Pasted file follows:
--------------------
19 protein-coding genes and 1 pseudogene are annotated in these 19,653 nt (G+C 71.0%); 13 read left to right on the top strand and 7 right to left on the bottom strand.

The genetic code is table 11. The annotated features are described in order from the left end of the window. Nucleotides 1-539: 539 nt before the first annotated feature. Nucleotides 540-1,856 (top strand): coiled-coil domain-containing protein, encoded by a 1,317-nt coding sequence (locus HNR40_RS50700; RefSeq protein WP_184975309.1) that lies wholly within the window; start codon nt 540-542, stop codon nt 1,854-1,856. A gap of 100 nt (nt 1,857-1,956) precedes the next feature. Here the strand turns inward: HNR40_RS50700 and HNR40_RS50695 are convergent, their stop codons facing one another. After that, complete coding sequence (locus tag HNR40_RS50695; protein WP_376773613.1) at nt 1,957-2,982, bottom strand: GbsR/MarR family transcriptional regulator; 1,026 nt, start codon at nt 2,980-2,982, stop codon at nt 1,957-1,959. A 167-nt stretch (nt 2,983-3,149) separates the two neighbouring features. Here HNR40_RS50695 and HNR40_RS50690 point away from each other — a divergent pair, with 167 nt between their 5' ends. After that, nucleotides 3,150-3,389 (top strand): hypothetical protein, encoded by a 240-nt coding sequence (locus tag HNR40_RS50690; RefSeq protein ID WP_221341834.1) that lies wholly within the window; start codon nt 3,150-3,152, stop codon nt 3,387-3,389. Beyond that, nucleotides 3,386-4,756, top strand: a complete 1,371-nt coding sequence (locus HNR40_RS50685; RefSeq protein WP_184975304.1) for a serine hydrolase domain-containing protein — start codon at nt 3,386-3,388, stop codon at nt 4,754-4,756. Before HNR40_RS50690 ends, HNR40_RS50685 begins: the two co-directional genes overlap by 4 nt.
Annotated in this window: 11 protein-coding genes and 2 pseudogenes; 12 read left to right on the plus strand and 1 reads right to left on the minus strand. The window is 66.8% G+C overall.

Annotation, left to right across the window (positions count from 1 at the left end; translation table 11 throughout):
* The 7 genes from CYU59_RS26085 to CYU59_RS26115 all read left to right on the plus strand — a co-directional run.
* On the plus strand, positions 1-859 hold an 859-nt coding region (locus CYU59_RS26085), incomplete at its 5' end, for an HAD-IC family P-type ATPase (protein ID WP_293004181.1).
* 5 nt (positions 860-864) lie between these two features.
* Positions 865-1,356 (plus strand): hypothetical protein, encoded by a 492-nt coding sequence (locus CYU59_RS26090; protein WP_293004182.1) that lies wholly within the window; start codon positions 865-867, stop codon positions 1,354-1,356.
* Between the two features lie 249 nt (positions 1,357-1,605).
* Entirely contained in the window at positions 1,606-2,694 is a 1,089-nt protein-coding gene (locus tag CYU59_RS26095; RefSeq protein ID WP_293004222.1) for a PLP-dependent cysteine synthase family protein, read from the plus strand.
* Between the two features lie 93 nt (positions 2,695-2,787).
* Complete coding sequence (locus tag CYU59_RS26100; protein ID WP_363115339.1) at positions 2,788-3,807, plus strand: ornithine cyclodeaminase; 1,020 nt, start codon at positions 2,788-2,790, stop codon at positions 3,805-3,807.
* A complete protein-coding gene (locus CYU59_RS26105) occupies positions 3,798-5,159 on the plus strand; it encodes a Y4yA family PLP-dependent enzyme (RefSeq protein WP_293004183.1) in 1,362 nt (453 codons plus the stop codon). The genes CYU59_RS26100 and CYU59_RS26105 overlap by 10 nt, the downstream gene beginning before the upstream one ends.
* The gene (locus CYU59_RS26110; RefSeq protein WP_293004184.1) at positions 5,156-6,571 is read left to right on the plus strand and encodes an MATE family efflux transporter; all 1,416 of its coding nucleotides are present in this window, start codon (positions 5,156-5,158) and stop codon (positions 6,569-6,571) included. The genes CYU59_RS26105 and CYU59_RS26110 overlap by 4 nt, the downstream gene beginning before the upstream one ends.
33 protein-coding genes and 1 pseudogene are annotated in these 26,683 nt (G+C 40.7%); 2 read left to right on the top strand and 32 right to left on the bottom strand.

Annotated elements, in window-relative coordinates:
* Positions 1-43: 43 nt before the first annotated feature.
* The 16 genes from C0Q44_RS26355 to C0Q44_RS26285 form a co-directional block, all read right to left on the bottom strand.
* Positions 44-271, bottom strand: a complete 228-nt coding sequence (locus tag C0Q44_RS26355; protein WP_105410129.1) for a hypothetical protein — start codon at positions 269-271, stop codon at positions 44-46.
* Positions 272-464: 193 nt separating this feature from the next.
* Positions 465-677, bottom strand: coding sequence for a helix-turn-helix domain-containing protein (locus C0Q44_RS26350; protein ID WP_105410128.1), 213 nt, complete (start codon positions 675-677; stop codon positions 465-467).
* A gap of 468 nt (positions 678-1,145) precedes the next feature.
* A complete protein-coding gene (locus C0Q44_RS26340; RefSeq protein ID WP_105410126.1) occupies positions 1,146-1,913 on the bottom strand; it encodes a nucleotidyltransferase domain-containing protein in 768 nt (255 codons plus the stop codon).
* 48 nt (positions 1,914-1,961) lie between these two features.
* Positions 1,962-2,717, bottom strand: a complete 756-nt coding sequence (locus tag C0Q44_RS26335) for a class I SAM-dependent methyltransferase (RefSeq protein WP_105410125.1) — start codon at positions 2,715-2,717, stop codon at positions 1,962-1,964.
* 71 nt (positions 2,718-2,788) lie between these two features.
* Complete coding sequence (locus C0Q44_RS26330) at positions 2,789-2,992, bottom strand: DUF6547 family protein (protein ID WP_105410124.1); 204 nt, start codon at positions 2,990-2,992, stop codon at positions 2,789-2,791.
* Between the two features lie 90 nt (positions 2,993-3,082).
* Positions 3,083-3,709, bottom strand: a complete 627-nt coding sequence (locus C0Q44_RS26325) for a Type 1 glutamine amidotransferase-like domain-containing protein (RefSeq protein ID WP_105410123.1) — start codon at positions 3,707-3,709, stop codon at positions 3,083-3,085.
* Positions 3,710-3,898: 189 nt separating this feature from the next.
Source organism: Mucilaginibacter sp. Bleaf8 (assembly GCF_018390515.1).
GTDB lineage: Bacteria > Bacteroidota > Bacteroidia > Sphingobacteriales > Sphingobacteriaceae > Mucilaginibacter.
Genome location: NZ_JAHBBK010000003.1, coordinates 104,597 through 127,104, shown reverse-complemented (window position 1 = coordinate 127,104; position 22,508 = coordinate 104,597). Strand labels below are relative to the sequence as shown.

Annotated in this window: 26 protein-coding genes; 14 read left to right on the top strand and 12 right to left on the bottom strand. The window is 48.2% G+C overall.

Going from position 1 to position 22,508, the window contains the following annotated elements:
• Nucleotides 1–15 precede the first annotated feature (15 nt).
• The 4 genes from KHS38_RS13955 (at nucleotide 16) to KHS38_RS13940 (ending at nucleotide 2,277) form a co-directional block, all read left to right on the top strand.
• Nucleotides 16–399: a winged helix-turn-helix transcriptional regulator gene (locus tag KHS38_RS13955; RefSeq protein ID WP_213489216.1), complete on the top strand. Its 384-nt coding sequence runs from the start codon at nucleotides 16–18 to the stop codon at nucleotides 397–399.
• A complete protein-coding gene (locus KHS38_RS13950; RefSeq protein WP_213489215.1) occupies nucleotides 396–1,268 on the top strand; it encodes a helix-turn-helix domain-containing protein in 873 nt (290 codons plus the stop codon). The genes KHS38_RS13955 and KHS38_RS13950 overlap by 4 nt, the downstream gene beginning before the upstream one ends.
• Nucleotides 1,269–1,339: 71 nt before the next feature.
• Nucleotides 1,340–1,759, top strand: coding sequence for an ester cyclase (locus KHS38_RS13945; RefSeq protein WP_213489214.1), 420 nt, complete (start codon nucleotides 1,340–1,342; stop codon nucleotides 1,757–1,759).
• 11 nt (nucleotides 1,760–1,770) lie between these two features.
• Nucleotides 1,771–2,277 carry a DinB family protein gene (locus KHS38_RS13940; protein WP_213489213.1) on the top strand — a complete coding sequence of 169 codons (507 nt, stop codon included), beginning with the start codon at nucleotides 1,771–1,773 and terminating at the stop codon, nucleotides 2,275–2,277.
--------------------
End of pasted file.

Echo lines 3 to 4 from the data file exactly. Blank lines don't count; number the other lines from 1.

Annotated in this window: 11 protein-coding genes and 2 pseudogenes; 12 read left to right on the plus strand and 1 reads right to left on the minus strand. The window is 66.8% G+C overall.

Annotation, left to right across the window (positions count from 1 at the left end; translation table 11 throughout):